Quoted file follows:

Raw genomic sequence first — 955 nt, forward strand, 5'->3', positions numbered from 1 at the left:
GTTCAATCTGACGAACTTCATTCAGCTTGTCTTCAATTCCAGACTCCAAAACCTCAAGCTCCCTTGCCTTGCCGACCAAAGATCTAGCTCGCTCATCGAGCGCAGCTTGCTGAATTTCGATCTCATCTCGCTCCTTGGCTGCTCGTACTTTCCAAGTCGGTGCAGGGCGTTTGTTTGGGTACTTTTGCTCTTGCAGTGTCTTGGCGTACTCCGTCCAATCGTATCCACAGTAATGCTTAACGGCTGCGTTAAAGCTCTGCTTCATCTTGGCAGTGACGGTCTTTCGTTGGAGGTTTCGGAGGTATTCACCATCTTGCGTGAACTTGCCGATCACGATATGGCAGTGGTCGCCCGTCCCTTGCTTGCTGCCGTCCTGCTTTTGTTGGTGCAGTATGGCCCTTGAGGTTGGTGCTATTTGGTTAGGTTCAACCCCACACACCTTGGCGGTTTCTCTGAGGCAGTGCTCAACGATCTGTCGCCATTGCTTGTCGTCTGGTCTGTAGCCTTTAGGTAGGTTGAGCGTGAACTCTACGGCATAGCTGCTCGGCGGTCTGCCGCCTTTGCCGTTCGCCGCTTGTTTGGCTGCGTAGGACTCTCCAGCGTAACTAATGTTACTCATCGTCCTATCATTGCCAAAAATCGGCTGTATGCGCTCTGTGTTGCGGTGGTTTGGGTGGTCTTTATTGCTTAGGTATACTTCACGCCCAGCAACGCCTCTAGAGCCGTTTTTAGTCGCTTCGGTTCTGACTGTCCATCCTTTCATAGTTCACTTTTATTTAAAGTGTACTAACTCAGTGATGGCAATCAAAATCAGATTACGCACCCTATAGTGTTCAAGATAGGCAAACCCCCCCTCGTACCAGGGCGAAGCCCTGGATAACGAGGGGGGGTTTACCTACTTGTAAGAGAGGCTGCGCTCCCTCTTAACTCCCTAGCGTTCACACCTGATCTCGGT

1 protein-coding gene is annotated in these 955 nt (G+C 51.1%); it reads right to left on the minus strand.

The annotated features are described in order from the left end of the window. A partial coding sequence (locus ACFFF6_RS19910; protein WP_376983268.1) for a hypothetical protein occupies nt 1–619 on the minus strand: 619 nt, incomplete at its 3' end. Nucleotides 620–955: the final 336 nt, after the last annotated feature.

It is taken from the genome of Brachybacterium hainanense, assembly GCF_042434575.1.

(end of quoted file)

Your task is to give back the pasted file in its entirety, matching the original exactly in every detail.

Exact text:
Raw genomic sequence first — 955 nt, forward strand, 5'->3', positions numbered from 1 at the left:
GTTCAATCTGACGAACTTCATTCAGCTTGTCTTCAATTCCAGACTCCAAAACCTCAAGCTCCCTTGCCTTGCCGACCAAAGATCTAGCTCGCTCATCGAGCGCAGCTTGCTGAATTTCGATCTCATCTCGCTCCTTGGCTGCTCGTACTTTCCAAGTCGGTGCAGGGCGTTTGTTTGGGTACTTTTGCTCTTGCAGTGTCTTGGCGTACTCCGTCCAATCGTATCCACAGTAATGCTTAACGGCTGCGTTAAAGCTCTGCTTCATCTTGGCAGTGACGGTCTTTCGTTGGAGGTTTCGGAGGTATTCACCATCTTGCGTGAACTTGCCGATCACGATATGGCAGTGGTCGCCCGTCCCTTGCTTGCTGCCGTCCTGCTTTTGTTGGTGCAGTATGGCCCTTGAGGTTGGTGCTATTTGGTTAGGTTCAACCCCACACACCTTGGCGGTTTCTCTGAGGCAGTGCTCAACGATCTGTCGCCATTGCTTGTCGTCTGGTCTGTAGCCTTTAGGTAGGTTGAGCGTGAACTCTACGGCATAGCTGCTCGGCGGTCTGCCGCCTTTGCCGTTCGCCGCTTGTTTGGCTGCGTAGGACTCTCCAGCGTAACTAATGTTACTCATCGTCCTATCATTGCCAAAAATCGGCTGTATGCGCTCTGTGTTGCGGTGGTTTGGGTGGTCTTTATTGCTTAGGTATACTTCACGCCCAGCAACGCCTCTAGAGCCGTTTTTAGTCGCTTCGGTTCTGACTGTCCATCCTTTCATAGTTCACTTTTATTTAAAGTGTACTAACTCAGTGATGGCAATCAAAATCAGATTACGCACCCTATAGTGTTCAAGATAGGCAAACCCCCCCTCGTACCAGGGCGAAGCCCTGGATAACGAGGGGGGGTTTACCTACTTGTAAGAGAGGCTGCGCTCCCTCTTAACTCCCTAGCGTTCACACCTGATCTCGGT

1 protein-coding gene is annotated in these 955 nt (G+C 51.1%); it reads right to left on the minus strand.

The annotated features are described in order from the left end of the window. A partial coding sequence (locus ACFFF6_RS19910; protein WP_376983268.1) for a hypothetical protein occupies nt 1–619 on the minus strand: 619 nt, incomplete at its 3' end. Nucleotides 620–955: the final 336 nt, after the last annotated feature.

It is taken from the genome of Brachybacterium hainanense, assembly GCF_042434575.1.